African American history, southern history, particularly the history of the Jim Crow South
Ph.D., University of Chicago, 1999
M.A., University of Georgia, 1989
B.A., Franciscan University of Steubenville, 1987
Southern Historical Association, Oral History Association, Agricultural History Association, American Historical Association
Reviewer of book manuscripts for Columbia University Press, 2018.
Schultz, M. and Petty, A. (2018). Farm Ownership. In Reich S. (Ed.). World of Jim Crow: A Daily Life, Encyclopedia Westport, CT: Greenwood Press.
Schultz, M. (2018). Conversations with farmers: Oral history for agricultural historians. In Strom C. & Tudor A. (Eds.). Using Diverse Primary Resources to Research US History: Essays from the Agricultural History Society (pp. 201-19). Starkville, Miss: Agricultural History Society.
“African-American Landowners” in The New Encyclopedia of Southern Culture, Volume 18, Agriculture, ed. by Melissa Walker, (Chapel Hill: University of North Carolina Press, forthcoming)
“Rural Segregation” in The Jim Crow Encyclopedia, ed. by Nikki L.M. Brown and Barry M. Stentiford, (Westport CT: Greenwood Press, forthcoming)
“The Rural Face of White Supremacy: Beyond Jim Crow,” (Urbana: University of Illinois Press, 2005). It was designated an Editors Choice by the Atlantic Monthly
“African American Farmers and the USDA: 150 Years of Discrimination,” Agricultural History, (87) Summer, 2013, 332-343. Mark Schultz and Adrienne Petty
Schultz M. (2018, October). Breaking new ground; The significance of African American farm owners in the Jim Crow South. Presented at the Association for the Study of African American Life and History, Indianapolis, IN.
Schultz M. & Petty, A. (2018, November). Breaking new ground: African American landowners and the pursuit of the American dream. Presented at Lincoln’s Unfinished Work, Clemson University, SC.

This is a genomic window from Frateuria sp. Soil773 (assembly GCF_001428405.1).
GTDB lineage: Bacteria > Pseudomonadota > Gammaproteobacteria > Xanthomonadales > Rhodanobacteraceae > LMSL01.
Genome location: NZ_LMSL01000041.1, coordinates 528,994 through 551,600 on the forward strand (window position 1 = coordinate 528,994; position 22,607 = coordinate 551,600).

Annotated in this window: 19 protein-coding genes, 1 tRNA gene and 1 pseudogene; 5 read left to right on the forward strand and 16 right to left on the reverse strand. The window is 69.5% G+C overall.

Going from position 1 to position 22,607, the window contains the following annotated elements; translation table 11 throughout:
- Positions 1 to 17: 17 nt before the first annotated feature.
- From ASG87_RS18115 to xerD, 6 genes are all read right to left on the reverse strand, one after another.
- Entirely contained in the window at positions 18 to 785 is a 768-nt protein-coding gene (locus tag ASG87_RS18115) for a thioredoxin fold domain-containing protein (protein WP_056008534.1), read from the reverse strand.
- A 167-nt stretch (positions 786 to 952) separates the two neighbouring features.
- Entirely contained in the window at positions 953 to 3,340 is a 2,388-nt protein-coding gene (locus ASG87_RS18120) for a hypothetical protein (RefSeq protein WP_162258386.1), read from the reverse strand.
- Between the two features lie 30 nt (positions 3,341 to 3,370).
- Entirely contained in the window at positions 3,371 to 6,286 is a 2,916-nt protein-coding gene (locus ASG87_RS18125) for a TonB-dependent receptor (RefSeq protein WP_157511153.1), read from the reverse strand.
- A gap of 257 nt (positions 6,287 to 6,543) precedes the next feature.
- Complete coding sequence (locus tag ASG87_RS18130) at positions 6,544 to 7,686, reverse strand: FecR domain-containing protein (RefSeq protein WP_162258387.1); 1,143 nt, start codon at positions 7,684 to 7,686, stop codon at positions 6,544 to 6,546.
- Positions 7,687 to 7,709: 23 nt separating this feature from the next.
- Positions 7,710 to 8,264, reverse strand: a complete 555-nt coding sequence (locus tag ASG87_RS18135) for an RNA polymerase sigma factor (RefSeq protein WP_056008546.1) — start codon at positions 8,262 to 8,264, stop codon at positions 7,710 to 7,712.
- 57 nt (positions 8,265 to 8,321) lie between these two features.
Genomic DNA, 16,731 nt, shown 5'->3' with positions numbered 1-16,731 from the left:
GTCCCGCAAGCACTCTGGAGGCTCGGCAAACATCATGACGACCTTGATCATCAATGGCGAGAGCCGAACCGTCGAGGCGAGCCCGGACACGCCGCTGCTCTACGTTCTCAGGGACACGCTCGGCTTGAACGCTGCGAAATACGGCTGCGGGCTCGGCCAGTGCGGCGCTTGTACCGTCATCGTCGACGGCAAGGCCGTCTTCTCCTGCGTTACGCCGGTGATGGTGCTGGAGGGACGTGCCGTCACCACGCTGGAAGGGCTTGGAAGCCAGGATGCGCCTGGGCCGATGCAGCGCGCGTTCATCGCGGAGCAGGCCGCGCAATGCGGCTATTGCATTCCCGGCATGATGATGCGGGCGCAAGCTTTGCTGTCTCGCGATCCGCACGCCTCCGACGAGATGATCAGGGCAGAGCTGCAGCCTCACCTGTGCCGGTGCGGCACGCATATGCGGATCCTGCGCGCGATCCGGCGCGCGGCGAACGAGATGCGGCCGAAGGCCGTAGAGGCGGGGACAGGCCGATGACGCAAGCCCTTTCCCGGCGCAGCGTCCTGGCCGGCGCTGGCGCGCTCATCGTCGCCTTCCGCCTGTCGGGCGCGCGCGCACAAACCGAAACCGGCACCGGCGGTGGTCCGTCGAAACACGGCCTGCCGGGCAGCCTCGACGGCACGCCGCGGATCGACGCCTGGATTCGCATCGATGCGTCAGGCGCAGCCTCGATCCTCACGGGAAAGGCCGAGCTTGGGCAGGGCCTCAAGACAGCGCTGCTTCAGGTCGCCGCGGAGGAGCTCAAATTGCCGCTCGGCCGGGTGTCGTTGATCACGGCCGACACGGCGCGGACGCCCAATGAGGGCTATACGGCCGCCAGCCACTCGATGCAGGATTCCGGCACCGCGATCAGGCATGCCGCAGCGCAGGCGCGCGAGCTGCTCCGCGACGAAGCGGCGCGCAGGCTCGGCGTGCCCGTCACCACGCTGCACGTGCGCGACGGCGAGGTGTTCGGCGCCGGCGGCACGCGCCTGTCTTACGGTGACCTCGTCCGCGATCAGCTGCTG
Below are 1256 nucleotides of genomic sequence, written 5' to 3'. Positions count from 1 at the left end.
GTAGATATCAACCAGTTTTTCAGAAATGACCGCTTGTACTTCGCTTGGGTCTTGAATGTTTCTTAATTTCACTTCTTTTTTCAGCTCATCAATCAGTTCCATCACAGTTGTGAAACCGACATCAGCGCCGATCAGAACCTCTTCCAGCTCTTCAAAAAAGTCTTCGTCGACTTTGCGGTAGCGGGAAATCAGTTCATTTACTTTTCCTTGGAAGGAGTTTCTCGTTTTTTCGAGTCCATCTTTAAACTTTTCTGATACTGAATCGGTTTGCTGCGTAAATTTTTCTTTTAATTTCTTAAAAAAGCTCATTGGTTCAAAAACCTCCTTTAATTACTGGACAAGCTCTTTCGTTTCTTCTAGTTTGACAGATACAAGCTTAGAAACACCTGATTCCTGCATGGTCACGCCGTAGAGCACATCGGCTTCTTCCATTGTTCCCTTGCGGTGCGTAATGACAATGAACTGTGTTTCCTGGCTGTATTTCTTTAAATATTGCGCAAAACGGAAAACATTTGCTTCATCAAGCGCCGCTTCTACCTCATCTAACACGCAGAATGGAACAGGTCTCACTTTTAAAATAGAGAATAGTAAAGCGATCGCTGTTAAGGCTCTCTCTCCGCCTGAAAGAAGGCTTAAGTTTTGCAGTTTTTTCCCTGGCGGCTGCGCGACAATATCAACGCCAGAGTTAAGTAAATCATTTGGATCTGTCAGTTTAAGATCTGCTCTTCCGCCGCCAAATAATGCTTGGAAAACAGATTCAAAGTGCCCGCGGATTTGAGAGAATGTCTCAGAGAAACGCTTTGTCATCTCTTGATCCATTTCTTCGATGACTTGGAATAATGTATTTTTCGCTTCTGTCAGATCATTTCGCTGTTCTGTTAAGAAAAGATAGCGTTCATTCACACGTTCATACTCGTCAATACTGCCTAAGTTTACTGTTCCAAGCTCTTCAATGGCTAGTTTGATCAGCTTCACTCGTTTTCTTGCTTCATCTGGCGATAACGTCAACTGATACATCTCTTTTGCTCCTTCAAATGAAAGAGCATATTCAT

Schultz, M. (2015, March). The geography of settlement and race relations among black and white farm owners in Georgia, Missouri and Arkansas. Missouri Conference on History, St. Louis, MO.
“American Land Reform; Reconsidering Land Ownership in the African American Experience,” American Historical Association, Washington D.C., January 2, 2014.
“Standing in the Doorway: African American Women’s Defense of their Homes in Jim Crow Georgia,” Southern Association for Women Historians Southern Conference on Women’s History, Columbia S.C., June 4, 2009
Interview on episode of NBC program “Who Do You Think You Are?” with Spike Lee— aired April 23, 2010
“Complicating the Picture: Oral History and the Rural South,” Organization of American Historians Annual Meeting, Seattle, March 26, 2009
“Non-segregated White Supremacy: Searching for a New Paradigm for Rural Southern Race Relations,” James A. Hutchins Lecture at the Center for the Study of the American South, University of North Carolina at Chapel Hill, April 3, 2007.
“Ruining Field Hands: The Meaning of Education in Hancock County Georgia, 1900-50,” Social Science History Association Annual Meeting, Portland, November 3, 2005
Thank you, Dr. Schultz, for your interview today with Drew Mariani. While your outline on the sadder aspects of U.S. history was thorough and noteworthy, your nobly-intended proposal of some sort of government reparations seems short-sighted to me. While I get your point regarding examples of other reparations made, I see such reparations to blacks descended from slaves to be enormously problematic.